There are several factors that contribute to TMJ. The temporomandibular joint (TMJ) can cause symptoms such as pain in the side of the face, pain in the side of the head and ear pain. Some contributing factors to TMJ include clinching, grinding, excessive chewing, and having dental work with your mouth open for a prolonged period of time. TMJ can last for a short period of time or literally for years. There is a good chance that TMJ pain can be relieved with the correct TMJ exercises. Many times people who have TMJ think they have an ear infection because often the TMJ/TMD pain refers into the ear. They spend time and money going to the ENT only to find out that their ear is just fine. It is also often the case that dentists do not know where to send their patients who have jaw pain.
A common cause of jaw pain is irritation in the back of the joint. When the jaw muscles get out of balance, the nerves bundle often get irritated and compressed. This results in pain with talking, chewing, or sometimes just sitting. On occasion these symptoms start when someone has been to the dentist and has had to keep their mouth open for a length of time.
It is best to approach TMJ/TMD from a broad perspective. The temporomandibular joint mechanics are strongly influenced by the neck positions, the head position, the tongue position and a persons ability to breath through their nose. All these factors can influence the onset of jaw pain. So take note of your sitting posture and keep your head in line with your shoulders. If you have a painful click or popping in your jaw this can also be addressed with TMJ exercises.
Home Remedies for TMJ/TMD Pain – A Quick Start Guide to Feeling Better
A few things to check on yourself if you are having TMJ pain…
1) How is your posture? If your standing, sitting or sleeping posture is out of alignment, it may contribute to your jaw pain. We can help evaluate your posture and alignment to achieve results that will help ease your pain. Sleeping on your back may help, as well as taking frequent breaks from sitting at your computer, doing gentle neck stretching and squeezing your shoulder blades back. We can teach you quick, simple exercises that you can do at home or at the office.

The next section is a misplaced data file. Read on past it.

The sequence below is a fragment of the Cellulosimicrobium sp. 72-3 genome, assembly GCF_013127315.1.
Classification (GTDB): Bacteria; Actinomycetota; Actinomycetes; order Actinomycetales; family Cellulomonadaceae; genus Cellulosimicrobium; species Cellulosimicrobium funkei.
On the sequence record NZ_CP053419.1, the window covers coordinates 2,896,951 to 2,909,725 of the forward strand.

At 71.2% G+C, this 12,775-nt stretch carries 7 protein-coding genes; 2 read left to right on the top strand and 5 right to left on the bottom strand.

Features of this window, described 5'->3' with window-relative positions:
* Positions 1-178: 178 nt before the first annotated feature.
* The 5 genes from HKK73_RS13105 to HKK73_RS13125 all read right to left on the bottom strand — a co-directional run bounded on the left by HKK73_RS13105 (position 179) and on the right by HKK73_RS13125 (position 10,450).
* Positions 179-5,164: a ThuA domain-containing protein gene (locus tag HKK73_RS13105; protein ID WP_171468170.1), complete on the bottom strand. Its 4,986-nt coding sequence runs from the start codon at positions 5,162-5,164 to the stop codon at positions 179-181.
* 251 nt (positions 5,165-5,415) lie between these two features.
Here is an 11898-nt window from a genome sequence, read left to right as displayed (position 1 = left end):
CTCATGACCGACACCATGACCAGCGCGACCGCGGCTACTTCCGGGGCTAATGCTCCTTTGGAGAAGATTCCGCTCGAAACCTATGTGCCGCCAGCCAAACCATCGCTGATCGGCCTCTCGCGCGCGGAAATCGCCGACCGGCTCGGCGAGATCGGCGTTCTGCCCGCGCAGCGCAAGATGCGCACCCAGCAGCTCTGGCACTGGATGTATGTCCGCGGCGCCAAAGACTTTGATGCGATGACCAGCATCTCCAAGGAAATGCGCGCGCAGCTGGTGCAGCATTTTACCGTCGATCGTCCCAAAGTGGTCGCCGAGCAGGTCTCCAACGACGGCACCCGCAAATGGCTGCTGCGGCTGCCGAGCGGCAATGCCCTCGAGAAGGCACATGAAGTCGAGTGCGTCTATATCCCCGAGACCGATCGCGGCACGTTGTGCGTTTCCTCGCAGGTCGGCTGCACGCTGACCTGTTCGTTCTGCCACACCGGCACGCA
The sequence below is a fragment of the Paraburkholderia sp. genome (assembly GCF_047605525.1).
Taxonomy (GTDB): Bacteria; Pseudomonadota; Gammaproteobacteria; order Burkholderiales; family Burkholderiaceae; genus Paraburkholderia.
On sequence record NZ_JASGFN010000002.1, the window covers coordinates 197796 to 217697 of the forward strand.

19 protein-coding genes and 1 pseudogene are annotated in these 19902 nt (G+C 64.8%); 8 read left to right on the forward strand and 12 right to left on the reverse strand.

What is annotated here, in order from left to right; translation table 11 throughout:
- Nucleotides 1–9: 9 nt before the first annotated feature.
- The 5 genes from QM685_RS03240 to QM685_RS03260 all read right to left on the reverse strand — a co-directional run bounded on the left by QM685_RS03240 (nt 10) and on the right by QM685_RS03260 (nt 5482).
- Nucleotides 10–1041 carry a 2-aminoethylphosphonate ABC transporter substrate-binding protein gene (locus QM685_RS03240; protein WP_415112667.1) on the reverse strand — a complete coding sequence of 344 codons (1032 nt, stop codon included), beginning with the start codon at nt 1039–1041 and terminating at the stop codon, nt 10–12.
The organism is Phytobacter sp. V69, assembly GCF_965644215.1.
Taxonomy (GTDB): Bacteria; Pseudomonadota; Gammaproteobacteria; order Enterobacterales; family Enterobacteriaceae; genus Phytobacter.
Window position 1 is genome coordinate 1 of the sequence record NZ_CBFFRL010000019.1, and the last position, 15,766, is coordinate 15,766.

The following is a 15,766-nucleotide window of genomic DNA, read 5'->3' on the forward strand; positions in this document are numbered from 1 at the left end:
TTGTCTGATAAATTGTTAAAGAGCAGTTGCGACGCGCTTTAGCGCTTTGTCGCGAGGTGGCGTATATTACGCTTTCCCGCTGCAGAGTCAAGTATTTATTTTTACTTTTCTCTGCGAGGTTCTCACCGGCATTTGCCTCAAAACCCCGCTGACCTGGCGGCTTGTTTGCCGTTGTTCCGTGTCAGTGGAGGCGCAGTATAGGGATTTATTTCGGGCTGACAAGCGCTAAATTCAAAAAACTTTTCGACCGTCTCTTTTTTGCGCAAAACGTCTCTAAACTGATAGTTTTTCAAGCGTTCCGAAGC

2) Is your desk ergonomically correct? Check your desk and computer placement to make sure you aren’t twisting or angling your neck up or down to complete your tasks.
3) Is your tongue on the roof of your mouth? Are your teeth apart? When properly aligned, your tongue should be gently touching the roof of your mouth. One of its many jobs is to keep your teeth apart so you aren’t clenching. Your back teeth should only touch briefly when swallowing. If your teeth are touching, you are clenching. Take several breaks each day to be mindful of your tongue and teeth positioning, making sure that your jaw is relaxed.
4) Are you a mouth breather or nose breather? If you aren’t able to properly breath through your nose, it can contribute to TMJ symptoms. To relieve nasal and sinus congestion we suggest trying warm compresses, saline and/or steroid nasal sprays, steam from a hot shower, humidity from a vaporizer and OTC sinus medication. If you are not able to get your sinus congestion under control with home remedies, it would be well worth it to consult an ENT physician.
5) Are your muscles tight? Tight muscles are one of the biggest causes of headaches, jaw pain, neck pain, dizziness, imbalance and ringing in the ears. Learning what makes your muscles tense and knotted and finding ways to relax during the highest stress moments can be an enormous benefit to your overall health and well being.
6) What is going on in your life? Are you stressed out? The mind body relationship needs to be addressed in order to achieve relaxation to alleviate jaw pain, neck pain, headaches, muscle knots and other stress related conditions, otherwise it can become a vicious cycle. We can help you learn stress relieving techniques that you can use throughout your life.
7) Are you putting undue pressure on your jaw? Breaking bad habits can go a long way in recovering from TMJ pain and preventing it in the future. Chewing gum, holding the phone to your shoulder with your face, resting your chin on your hands and sleeping on your stomach are all habits that you can break today. One way to work on breaking a bad habit is to keep a rubber band around your wrist and when you find yourself doing it, snap the band (gently of course). Your mind will be retrained to associate the bad habit with the undesirable outcome of the band snapping and soon you will no longer need the rubber band.
A knowledgeable physical therapist is a a good place to start with the treatment of TMJ. Often a team approach between the dentist and the physical therapist will help to alleviate TMJ. Many times an oral appliance along with hands on physical therapy techniques and exercises is a good approach to getting relief from jaw pain. Call or text us today to discuss a treatment plan that is right for you.